Oct 12, 2017 | By Benedict

3D printer company Sinterit and German AR researcher Rigo Herold have collaborated on a pair of SLS 3D printed “data glasses.” The augmented reality eyewear, optimized for industrial engineering work, can also be used by deaf people.

The craze for Pokémon Go may be just about over, but use of augmented reality technology continues to grow apace—in both consumer entertainment applications and in more serious, work-related areas as well.

One of the latter areas is engineering, where the use of AR-equipped “data glasses” or "smartglasses" can help workers carry out more accurate work. But these aren’t newfangled creations like Pokémon Go or your latest Snapchat filter; they’ve existed for many years.

The problem with older data glasses is that their size and complexity often makes them incompatible with everyday engineering clothes and equipment, including protective masks and helmets. Shrinking data glasses down to a convenient size therefore represents a big opportunity for engineers to use data glasses in a safe and effective way.

That opportunity has just been snapped up by 3D printing company Sinterit and German professor Rigo Herold, whose 3D printed alternative rims for electronic eyepieces could be an important step for the industry.

“Data glasses are composed of complex, precisely positioned optical components—among others sensors and mirrors,” Herold explains. “To ensure uninterrupted sharpness of the virtual image, all optical components must be set in with the highest precision.”

As it transpired, use of regular FDM 3D printing technology wasn’t sufficient for this purpose, which led Herold to try using the Sinterit Lisa, an SLS metal 3D printer that costs less than $6,000. Use of the Lisa, Herold said, allowed him to fabricate parts of the data glasses in the way he needed.

“Due to the industrial purpose of the data glasses, it was...very important to be able to print on [the] Lisa printer both [a] short series of identical, small products, and tailored-made items for future users,” Sinterit said.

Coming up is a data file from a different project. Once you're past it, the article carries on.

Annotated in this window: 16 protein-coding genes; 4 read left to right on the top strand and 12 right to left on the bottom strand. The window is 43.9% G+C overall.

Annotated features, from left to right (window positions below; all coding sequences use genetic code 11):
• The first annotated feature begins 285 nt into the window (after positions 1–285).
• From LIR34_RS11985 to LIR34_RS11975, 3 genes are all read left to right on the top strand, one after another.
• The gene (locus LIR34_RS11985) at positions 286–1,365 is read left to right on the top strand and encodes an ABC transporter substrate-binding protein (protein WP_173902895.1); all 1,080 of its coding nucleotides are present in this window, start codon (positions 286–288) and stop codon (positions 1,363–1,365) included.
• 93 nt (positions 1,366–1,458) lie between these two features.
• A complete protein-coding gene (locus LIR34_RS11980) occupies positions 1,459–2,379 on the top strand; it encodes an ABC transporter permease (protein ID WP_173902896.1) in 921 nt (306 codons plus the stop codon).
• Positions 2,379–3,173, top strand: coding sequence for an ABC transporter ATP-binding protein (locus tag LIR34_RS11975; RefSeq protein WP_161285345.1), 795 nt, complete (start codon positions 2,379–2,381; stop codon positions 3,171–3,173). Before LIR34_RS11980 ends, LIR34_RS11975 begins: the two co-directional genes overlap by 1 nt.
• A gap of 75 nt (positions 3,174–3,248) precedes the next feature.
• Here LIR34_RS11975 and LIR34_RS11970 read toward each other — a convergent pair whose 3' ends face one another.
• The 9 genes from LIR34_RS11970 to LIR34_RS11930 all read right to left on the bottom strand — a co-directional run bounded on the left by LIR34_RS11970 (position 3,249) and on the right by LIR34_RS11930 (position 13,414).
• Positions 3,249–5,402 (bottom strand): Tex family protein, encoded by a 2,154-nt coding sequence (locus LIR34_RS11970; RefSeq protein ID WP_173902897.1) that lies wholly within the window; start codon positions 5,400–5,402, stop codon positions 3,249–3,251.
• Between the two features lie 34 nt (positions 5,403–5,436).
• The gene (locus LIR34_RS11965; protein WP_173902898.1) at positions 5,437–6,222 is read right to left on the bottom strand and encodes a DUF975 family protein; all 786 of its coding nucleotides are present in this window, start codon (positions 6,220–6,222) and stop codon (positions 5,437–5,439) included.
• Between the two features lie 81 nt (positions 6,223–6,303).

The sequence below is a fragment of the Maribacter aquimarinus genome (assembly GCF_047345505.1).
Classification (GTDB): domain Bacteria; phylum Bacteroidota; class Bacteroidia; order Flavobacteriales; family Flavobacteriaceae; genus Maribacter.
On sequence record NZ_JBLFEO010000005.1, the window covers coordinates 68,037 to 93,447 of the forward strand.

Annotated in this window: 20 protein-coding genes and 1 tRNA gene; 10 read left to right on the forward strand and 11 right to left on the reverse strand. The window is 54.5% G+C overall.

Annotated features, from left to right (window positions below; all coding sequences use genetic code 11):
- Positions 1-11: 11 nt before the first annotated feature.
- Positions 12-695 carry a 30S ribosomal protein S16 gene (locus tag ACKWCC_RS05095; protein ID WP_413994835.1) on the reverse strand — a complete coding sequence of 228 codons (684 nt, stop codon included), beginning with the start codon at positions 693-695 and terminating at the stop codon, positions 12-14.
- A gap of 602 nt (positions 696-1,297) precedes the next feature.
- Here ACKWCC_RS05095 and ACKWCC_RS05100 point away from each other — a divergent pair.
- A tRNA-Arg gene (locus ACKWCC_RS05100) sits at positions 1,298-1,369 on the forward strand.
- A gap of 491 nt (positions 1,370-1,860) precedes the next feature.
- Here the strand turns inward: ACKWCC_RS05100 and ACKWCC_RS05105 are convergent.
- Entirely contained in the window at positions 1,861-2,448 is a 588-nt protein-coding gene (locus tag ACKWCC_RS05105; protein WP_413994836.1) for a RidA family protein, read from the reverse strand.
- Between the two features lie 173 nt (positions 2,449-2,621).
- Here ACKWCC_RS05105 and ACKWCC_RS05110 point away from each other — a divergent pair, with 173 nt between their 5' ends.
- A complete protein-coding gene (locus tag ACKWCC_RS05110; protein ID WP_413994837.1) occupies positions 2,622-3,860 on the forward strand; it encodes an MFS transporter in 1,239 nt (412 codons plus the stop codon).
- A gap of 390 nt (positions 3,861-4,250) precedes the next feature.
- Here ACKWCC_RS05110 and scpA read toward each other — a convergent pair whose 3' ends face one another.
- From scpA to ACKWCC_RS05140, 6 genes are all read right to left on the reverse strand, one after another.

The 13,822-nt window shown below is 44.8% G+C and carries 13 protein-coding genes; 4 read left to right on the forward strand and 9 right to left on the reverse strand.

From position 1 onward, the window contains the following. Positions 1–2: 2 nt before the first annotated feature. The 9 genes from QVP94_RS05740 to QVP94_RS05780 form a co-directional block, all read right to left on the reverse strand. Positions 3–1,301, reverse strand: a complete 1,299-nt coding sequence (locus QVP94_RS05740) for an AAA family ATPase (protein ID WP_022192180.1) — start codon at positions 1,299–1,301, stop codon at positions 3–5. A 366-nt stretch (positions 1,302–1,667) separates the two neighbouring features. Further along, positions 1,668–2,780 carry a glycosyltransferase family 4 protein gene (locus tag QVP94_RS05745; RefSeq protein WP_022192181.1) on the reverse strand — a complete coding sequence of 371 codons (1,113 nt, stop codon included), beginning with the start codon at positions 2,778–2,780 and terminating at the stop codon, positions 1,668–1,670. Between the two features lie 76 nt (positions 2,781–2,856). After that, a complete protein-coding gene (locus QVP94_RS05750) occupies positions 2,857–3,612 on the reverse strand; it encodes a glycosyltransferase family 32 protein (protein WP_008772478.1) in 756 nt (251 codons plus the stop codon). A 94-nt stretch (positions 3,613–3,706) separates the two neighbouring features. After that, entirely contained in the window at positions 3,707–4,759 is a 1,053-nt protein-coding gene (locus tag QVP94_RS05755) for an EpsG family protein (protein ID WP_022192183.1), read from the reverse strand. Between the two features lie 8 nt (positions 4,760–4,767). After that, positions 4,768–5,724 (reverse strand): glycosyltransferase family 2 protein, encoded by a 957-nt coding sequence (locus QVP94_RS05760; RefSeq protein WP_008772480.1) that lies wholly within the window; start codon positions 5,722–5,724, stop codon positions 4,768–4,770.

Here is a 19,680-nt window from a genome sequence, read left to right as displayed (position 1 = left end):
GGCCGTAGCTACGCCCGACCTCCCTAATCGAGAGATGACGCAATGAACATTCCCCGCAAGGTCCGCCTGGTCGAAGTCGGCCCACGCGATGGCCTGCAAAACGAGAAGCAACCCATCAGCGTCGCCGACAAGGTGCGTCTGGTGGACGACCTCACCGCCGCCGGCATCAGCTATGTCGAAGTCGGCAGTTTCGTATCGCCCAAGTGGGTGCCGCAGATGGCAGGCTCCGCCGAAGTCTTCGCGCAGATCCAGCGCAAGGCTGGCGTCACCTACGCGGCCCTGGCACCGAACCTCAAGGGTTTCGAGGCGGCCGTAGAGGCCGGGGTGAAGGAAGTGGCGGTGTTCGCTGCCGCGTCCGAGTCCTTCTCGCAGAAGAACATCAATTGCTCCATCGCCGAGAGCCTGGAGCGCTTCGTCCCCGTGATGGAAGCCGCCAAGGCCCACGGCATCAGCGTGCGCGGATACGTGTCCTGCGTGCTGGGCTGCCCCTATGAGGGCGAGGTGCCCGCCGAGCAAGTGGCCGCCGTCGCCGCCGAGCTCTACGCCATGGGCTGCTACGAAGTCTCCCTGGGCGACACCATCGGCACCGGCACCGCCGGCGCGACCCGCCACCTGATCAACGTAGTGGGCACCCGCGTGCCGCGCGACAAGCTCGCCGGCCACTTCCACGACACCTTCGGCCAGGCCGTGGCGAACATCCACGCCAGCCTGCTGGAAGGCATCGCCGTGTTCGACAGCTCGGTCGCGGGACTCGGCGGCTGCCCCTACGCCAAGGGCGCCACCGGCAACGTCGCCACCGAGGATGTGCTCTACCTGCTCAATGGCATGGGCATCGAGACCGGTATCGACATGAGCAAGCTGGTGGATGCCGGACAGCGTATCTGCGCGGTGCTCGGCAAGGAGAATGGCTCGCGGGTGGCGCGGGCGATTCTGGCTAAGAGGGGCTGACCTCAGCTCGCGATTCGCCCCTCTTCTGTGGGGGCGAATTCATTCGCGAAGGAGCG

The device 3D printed on the Sinterit Lisa can be directly mounted on a helmet or “separately adjusted to be used simultaneously with other necessary equipment.”

These printed frames also have other advantages over more traditional AR goggles. Their shock-absorbing capabilities and flexibility, for example, make them compatible with protective components like masks, helmets, and sound-isolating earphones.

Herold and Sinterit’s creation has applications outside of the factory too. (Perhaps we were too quick to write off Pokémon Go!)

The 3D printed data glasses could, according to their creators, be used by deaf people in cinemas, giving them specially prepared subtitles in their field of vision. The comfortable glasses could also be used by general users for a variety of fun and practical AR applications.

3D printer company Sinterit thinks the success of this AR project shows what innovative minds can do with empowering technology like 3D printing.

“Printing the glasses on the desktop printer brought the possibility of their fast production, also on individual orders,” Sinterit said. “Such projects prove that it is worth looking for new solutions and implementing them in the immediate surroundings.”



Posted in 3D Printing Application



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